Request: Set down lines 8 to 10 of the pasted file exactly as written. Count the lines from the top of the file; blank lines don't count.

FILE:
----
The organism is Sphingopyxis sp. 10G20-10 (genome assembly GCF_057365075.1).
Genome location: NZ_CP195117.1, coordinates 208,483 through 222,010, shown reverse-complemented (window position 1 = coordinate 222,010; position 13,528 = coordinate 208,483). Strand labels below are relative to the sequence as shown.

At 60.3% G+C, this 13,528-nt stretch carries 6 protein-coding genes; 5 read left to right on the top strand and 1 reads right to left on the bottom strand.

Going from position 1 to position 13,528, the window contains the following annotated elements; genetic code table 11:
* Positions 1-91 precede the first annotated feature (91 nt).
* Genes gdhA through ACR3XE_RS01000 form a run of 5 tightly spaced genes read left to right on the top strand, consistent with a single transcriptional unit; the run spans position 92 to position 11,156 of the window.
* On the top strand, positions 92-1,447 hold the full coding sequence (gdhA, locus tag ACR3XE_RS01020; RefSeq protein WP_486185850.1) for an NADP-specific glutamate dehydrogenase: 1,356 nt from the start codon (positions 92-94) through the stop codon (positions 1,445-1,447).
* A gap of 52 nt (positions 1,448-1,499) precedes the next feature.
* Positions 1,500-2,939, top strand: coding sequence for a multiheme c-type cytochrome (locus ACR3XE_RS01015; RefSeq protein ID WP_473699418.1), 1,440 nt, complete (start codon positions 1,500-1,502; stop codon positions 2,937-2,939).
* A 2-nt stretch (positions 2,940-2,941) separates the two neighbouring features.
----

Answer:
* A gap of 52 nt (positions 1,448-1,499) precedes the next feature.
* Positions 1,500-2,939, top strand: coding sequence for a multiheme c-type cytochrome (locus ACR3XE_RS01015; RefSeq protein ID WP_473699418.1), 1,440 nt, complete (start codon positions 1,500-1,502; stop codon positions 2,937-2,939).
* A 2-nt stretch (positions 2,940-2,941) separates the two neighbouring features.